Der Letzte Mann (The Last Laugh) (1925)
Average Rating: 9/10
Reviews Counted: 25
Fresh: 25 | Rotten: 0
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Average Rating: N/A
Critic Reviews: 3
Fresh: 3 | Rotten: 0
Average Rating: 4.1/5
User Ratings: 3,898
F.W. Murnau's German silent classic The Last Laugh (Der Letze Mann) stars Emil Jannings as the doorman of a posh Berlin hotel. Fiercely proud of his job, Jannings comports himself like a general in his resplendent costume, and is treated like royalty by his friends and neighbors. The hotel's insensitive new manager, noting that Jannings seems winded after carrying several heavy pieces of luggage for a patron, decides that the old man is no longer up to his job. The manager demotes Jannings to
Jan 5, 1925 Wide
Nov 11, 2003
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The 1924 film in which F.W. Murnau freed his camera from its stationary tripod and took it on a flight of imagination and expression that changed the way movies were made.
There are no titles in this film -- merely a few inserts to guide the viewer. And yet one is never in doubt as to the action of this admirable picture, which is a remarkable piece of direction, with exquisite lighting effects.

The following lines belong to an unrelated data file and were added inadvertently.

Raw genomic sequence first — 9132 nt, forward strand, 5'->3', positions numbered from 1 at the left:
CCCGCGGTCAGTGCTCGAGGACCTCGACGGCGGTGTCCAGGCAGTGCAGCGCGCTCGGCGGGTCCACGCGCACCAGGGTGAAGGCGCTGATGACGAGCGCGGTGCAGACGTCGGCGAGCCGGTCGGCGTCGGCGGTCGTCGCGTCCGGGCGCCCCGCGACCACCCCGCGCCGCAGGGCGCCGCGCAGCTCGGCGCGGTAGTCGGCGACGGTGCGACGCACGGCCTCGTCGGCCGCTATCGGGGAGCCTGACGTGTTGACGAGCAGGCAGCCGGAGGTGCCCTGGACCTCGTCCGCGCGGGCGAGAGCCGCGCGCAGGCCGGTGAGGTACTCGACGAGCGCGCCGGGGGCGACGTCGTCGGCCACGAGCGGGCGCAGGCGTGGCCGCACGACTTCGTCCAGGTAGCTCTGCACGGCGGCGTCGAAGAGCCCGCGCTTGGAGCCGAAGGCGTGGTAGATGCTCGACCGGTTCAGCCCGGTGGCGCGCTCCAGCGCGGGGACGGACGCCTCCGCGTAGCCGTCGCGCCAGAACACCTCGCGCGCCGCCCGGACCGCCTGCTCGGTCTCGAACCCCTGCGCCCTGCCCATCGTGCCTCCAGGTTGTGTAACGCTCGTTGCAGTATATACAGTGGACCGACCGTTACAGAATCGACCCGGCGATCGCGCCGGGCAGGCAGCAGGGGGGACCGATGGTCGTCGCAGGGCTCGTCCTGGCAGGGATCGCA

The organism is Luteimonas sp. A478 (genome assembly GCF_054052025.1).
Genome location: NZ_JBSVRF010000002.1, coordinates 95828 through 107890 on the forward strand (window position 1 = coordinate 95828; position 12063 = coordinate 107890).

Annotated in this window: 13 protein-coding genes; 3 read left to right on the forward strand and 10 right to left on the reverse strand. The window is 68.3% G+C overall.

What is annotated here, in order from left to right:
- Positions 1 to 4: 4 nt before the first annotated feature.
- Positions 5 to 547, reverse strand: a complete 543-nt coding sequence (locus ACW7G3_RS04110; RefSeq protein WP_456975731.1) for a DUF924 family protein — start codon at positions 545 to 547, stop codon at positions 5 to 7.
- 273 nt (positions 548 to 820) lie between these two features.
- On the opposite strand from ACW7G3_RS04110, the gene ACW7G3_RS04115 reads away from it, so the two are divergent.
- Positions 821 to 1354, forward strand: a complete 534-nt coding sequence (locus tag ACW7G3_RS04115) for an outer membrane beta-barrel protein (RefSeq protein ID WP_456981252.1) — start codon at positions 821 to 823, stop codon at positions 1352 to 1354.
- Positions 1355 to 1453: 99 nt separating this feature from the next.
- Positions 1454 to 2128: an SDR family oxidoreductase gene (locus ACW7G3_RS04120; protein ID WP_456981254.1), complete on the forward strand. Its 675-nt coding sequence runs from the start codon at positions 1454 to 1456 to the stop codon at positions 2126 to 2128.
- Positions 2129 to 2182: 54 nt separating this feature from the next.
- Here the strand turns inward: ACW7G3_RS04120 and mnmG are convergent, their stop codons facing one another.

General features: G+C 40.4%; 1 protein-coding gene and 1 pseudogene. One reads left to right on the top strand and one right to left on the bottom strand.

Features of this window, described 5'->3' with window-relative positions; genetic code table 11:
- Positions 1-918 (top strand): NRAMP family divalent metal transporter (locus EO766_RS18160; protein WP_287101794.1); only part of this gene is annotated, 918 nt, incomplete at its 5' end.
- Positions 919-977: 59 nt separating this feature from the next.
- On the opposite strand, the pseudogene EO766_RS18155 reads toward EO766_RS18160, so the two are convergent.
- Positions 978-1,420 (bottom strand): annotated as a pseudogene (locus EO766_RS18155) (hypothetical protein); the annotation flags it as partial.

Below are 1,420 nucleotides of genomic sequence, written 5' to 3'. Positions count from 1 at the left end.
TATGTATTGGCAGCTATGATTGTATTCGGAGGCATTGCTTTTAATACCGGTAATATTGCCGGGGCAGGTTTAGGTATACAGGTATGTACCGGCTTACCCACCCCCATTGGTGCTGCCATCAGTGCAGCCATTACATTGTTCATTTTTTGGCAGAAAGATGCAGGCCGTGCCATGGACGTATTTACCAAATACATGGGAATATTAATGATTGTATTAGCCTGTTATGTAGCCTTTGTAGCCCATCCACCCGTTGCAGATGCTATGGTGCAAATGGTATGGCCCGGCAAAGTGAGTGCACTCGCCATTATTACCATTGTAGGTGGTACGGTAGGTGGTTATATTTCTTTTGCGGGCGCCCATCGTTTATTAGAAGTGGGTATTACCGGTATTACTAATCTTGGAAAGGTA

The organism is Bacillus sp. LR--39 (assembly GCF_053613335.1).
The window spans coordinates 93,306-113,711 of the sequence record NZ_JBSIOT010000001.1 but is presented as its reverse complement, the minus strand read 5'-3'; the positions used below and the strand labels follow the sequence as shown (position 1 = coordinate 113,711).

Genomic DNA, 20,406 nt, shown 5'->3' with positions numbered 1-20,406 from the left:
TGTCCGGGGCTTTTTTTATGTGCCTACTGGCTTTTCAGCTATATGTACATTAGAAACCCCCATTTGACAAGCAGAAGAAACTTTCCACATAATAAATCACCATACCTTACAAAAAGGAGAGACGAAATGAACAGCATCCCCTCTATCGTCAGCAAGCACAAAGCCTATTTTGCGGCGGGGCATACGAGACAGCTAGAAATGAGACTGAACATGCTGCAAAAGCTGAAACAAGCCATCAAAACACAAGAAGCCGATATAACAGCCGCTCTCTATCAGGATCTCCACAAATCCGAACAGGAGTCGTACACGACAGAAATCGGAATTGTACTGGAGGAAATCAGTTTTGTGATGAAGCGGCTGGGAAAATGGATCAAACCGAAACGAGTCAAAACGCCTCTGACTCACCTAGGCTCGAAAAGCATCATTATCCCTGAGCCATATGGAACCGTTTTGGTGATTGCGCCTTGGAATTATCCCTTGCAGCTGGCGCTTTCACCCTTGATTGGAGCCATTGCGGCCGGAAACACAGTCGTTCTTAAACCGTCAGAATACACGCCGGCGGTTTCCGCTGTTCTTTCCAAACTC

The film would be famous just for its lack of titles, and for its lead performance by Emil Jannings, which is so effective that both Jannings and Murnau were offered Hollywood contracts and moved to America at the dawn of sound.
One of Murnau's classic silent films features a great performance from Emil Jannings, who three years later became the first Best Actor Oscar winner.
Karl Freund's ground-breaking and historically important cinematography can still take the breath away.
...can still pierce a hardened heart - especially these days, when demotions and layoffs have become a daily occurrence and the streets are full of forlorn former doormen.
A Murnau silent classic featuring strong Emil Jannings performance.
Même après plus de 80 ans, The Last Laugh demeure un film qui ne vieillit tout simplement pas.
One of the darkest commentaries (intra- and extratextually) on the cost of comfort and compromise in art and life.
I'll make the radical claim that losing around ten minutes would have made the film flawless. But it's almost made up for by that ending...
The film is notable for its smooth, moving, tracking camera and its complete lack of intertitles, making it a true universal experience.
One of the most influential films of the 1920s....As Eisentein in Russia was to silent-era editing, Murnau was his counterpart in virtuoso camerawork.
The film was liberated enough to need only one narrative title board to help tell its story, it proved an important development towards the director's purist, set-free chiaroscuro in Faust.
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